Oil Slides on Seaway Limit, Sugar Rises: Commodities at Close
Oil dropped the most in a month in New York, widening its discount to Brent, as capacity on the Seaway pipeline was reduced and the International Monetary Fund cut its global growth forecasts.
West Texas Intermediate oil tumbled 1.5 percent as capacity of the Seaway line, which runs from Cushing, Oklahoma, to the Gulf Coast, was limited to 175,000 barrels a day at the Jones Creek delivery point. The normal capacity is 400,000. Oil slipped earlier after the IMF lowered its world growth forecast to 3.5 percent from 3.6 percent in October.
WTI crude for March delivery fell $1.45 to settle at $95.23 a barrel on the New York Mercantile Exchange, the largest decline since Dec. 21.
Brent crude for March settlement rose 38 cents, or 0.3 percent, to $112.80 a barrel.
Oil markets: NI OILMARKET
Coffee rose for the fourth time in a week on concern that a plant fungus will worsen and damage more crops in Latin America. Sugar, orange juice, cocoa and cotton also advanced.
Arabica coffee for March delivery rose 1.2 percent to settle at $1.504 a pound on ICE Futures U.S. in New York. Prices fell 4.9 percent yesterday, the biggest drop since July 24, on signs of rising exports from Latin America.
Raw-sugar futures for March delivery gained 2.1 percent to 18.5 cents a pound in New York, the first advance since Jan. 11.
Orange-juice futures for March delivery rose 0.3 percent to $1.156 a pound on ICE, the fifth straight increase. Cocoa futures for March delivery climbed 0.1 percent to $2,215 a metric ton on ICE.
Cotton futures for March delivery gained 0.7 percent to 80.48 cents a pound, capping a six-session advance that is the longest since March. Cotton still is down 19 percent in the past 12 months on concern that rising output in China would cut imports and expand a global surplus.
Soft commodities markets: NI SOMKTS
Soybeans and corn fell the most in two weeks on speculation that this month’s rally will curb demand from makers of livestock and poultry in the U.S., the world’s biggest producer of both crops.
Soybean futures for March delivery fell 1 percent to close at $14.37 a bushel on the Chicago Board of Trade, capping the biggest decline since Jan. 4. The most-active futures yesterday touched $14.6075, the highest since Dec. 19.
Corn futures for March delivery dropped 1.1 percent to $7.2075 a bushel in Chicago, the largest decline since Jan. 4.
Grain markets: NI GRMKTS
Hog prices fell the most in two weeks on signs of increasing U.S. supplies of pork. Cattle futures were little changed.
Hog futures for April settlement declined 0.3 percent to close at 88 cents a pound on the Chicago Mercantile Exchange, the biggest slump for the most-active contract since Jan. 9.
Cattle futures for April delivery fell less than 0.1 percent to settle at $1.3045 a pound. Prices are down 1.4 percent this month.
Feeder-cattle futures for March settlement rose 0.1 percent to close at $1.4715 a pound on the CME.
Livestock markets: NI LVMKTS
Gasoline rose to the highest level in three months on speculation refinery maintenance will keep supplies along the U.S. East Coast below normal.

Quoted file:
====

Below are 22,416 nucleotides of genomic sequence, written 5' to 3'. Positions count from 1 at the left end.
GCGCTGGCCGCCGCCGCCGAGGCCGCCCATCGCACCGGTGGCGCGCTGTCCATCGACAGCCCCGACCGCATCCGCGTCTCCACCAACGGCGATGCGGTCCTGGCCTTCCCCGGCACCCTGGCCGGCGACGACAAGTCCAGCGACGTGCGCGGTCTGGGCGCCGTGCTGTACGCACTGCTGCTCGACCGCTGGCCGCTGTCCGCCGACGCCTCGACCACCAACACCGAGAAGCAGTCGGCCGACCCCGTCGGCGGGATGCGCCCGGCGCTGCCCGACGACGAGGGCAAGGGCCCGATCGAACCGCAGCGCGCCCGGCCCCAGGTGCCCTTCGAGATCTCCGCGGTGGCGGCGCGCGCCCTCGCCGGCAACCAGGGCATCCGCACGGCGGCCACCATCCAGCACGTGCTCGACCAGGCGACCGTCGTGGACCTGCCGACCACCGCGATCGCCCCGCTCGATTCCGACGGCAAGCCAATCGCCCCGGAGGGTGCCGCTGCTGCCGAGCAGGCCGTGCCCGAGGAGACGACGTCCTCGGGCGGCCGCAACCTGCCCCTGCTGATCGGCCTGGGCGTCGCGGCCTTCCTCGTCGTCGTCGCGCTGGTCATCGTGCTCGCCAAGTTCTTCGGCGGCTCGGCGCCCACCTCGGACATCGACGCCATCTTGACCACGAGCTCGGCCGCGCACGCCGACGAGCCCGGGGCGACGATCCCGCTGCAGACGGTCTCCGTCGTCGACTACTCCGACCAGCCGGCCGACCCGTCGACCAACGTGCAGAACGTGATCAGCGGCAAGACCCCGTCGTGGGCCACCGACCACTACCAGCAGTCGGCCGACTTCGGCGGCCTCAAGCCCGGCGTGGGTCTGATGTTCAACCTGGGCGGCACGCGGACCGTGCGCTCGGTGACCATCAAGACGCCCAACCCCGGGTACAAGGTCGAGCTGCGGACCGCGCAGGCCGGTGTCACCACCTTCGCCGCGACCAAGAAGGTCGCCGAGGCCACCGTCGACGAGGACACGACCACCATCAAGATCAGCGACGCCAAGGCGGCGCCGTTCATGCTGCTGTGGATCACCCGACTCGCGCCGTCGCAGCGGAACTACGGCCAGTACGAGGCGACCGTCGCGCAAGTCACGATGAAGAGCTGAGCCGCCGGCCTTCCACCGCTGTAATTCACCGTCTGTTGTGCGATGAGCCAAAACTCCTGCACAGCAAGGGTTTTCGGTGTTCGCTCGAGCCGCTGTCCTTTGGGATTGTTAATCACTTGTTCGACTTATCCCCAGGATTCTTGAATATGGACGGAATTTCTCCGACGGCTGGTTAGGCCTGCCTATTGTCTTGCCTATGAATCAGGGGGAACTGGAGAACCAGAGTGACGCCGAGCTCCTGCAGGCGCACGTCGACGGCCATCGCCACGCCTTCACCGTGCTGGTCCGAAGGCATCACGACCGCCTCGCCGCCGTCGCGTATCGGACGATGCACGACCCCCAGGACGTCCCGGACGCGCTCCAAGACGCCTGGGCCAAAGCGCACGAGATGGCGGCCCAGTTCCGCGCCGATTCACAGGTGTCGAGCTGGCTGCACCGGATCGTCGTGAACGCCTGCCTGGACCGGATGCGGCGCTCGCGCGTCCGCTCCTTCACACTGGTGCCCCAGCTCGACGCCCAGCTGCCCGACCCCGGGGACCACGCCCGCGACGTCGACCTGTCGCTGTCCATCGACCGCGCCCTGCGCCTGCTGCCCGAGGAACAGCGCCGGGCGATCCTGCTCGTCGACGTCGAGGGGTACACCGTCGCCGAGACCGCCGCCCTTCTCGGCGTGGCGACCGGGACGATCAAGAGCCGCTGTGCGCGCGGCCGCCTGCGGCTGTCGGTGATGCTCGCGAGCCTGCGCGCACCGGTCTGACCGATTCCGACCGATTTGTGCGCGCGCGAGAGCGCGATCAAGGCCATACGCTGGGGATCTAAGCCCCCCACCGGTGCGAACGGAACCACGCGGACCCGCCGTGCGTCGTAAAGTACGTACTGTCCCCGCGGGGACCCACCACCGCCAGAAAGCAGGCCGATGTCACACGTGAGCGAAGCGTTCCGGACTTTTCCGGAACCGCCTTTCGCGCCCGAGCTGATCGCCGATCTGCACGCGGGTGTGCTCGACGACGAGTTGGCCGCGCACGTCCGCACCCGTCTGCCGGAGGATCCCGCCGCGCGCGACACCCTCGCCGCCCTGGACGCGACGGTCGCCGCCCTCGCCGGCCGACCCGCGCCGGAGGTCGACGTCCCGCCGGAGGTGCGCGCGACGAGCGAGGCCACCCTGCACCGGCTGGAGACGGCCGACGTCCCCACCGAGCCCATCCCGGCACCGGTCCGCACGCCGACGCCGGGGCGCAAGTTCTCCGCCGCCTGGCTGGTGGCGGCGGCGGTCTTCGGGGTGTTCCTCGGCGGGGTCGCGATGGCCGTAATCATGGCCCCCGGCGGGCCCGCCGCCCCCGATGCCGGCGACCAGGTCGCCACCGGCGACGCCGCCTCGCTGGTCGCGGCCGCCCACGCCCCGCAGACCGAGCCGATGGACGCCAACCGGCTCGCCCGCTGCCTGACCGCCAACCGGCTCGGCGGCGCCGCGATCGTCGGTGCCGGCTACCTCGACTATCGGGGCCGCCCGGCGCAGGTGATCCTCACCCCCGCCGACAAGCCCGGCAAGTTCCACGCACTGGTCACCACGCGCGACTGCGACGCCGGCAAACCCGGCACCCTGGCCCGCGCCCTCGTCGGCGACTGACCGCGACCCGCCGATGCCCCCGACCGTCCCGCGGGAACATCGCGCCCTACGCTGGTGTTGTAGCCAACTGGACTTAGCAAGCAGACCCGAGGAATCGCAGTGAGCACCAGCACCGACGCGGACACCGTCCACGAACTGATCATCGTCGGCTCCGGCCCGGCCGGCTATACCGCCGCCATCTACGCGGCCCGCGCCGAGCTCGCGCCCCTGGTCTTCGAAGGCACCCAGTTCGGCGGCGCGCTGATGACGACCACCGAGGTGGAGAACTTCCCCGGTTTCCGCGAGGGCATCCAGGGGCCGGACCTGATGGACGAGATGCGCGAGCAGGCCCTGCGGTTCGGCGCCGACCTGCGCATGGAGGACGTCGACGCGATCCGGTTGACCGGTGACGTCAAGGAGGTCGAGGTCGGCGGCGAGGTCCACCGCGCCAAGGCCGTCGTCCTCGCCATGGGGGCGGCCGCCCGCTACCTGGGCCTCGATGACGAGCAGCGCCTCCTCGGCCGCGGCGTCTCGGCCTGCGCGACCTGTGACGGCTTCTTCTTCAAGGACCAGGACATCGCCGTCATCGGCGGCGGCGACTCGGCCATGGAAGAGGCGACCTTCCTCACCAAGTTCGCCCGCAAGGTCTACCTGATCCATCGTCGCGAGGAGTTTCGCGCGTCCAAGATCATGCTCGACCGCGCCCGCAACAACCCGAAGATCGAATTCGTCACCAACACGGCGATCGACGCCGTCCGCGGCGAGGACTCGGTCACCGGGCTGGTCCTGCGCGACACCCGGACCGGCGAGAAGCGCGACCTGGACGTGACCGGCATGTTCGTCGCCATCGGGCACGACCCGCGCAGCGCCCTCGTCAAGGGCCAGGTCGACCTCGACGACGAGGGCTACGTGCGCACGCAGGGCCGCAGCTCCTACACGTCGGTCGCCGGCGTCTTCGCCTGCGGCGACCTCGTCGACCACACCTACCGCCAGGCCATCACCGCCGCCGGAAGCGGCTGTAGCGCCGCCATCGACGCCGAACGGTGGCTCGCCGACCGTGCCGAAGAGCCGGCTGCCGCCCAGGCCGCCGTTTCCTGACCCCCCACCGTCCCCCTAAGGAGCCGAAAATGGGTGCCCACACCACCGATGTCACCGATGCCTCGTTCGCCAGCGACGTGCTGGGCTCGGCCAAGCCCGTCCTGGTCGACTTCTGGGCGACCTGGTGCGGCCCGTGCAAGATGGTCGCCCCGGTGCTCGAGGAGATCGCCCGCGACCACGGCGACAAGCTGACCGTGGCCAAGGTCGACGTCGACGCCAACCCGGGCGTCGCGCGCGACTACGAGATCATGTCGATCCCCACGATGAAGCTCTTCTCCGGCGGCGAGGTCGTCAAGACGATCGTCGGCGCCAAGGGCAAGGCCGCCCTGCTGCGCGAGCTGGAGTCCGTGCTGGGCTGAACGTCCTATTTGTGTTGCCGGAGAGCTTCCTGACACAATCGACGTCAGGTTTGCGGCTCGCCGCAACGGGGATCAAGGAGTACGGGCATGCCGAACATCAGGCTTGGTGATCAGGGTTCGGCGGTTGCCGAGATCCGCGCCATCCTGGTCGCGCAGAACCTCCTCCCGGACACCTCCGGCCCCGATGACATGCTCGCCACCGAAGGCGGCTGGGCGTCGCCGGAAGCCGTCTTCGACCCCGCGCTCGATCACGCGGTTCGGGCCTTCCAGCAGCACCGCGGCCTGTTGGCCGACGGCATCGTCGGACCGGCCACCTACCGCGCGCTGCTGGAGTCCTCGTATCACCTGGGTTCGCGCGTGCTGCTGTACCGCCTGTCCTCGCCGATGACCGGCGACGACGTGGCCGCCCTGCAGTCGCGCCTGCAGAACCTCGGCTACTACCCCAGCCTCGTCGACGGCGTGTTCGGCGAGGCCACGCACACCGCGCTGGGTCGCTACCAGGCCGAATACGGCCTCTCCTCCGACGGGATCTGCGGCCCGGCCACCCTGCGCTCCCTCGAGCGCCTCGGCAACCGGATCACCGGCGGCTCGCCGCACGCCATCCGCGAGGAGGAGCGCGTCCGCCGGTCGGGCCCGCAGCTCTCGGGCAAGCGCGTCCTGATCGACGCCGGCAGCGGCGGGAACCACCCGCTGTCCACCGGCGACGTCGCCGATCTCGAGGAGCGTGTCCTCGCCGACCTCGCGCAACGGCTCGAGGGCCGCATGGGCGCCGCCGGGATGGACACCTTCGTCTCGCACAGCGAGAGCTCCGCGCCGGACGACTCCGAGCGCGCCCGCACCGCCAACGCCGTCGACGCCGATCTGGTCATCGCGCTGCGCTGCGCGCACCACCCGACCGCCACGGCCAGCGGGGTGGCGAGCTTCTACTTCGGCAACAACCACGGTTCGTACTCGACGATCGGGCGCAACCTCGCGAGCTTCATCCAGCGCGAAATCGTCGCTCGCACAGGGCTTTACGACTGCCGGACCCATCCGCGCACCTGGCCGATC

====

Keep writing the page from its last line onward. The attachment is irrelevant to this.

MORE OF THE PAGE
Gasoline for February delivery rose 0.39 cent to $2.8338 a gallon on the Nymex, the highest settlement since Oct. 16. Volume was 15 percent above the 100-day average.
Heating oil for February delivery gained 0.99 cent to $3.0781 a gallon on the exchange. The March contract increased 0.95 cent to $3.0652. Volume was 25 percent below average.
The retail price for regular gasoline, averaged nationwide, rose 0.6 cent to $3.316 a gallon, AAA said today on its website. That’s the sixth consecutive increase.
Gasoline: NI GASOLINE
Heating oil: NI HEATOIL
Natural gas futures slipped for a second day in New York as forecasts for mild weather next week after a cold snap signaled reduced heating-fuel demand.
Gas for February delivery fell 0.4 cent to settle at $3.554 per million British thermal units on the Nymex. Prices yesterday rose to $3.645, the highest intraday price since Dec. 7, before declining.
Gas market: NI GASMARKET
Gold futures declined as the U.S. House of Representatives voted to suspend the nation’s borrowing limit, curbing demand for the precious metal as a haven asset.
The measure, passed 285-144, lifts the government’s $16.4 trillion borrowing limit until May 19. It goes to the Senate, where Majority Leader Harry Reid said lawmakers will pass the measure unchanged and send it to President Barack Obama.
Gold futures for February delivery fell 0.4 percent to settle at $1,686.70 an ounce on the Comex in New York.
Silver futures for March delivery rose 0.8 percent to $32.439 an ounce on the Comex. Today’s advance was the seventh straight, the longest rally for a most-active contract since August 2011.
On the Nymex, platinum futures for April delivery fell 0.4 percent to $1,691.80 an ounce.
Palladium futures for March delivery retreated 0.5 percent to $726.20 an ounce.
Precious metal markets: NI PCMKTS
Copper fell in New York for the first time in four sessions on signs of ample supply and a cut in the International Monetary Fund’s global growth forecasts.
Copper futures for delivery in March slid 0.6 percent to settle $3.6845 a pound on the Comex.
On the LME, copper for delivery in three months dropped 0.4 percent to $8,103 a metric ton ($3.68 a pound).
Tin also fell in London, while lead, zinc and nickel advanced. Aluminum was little changed.
Base metals markets: NI BMMKTS
To contact the editor responsible for this story: Dan Stets at email@example.com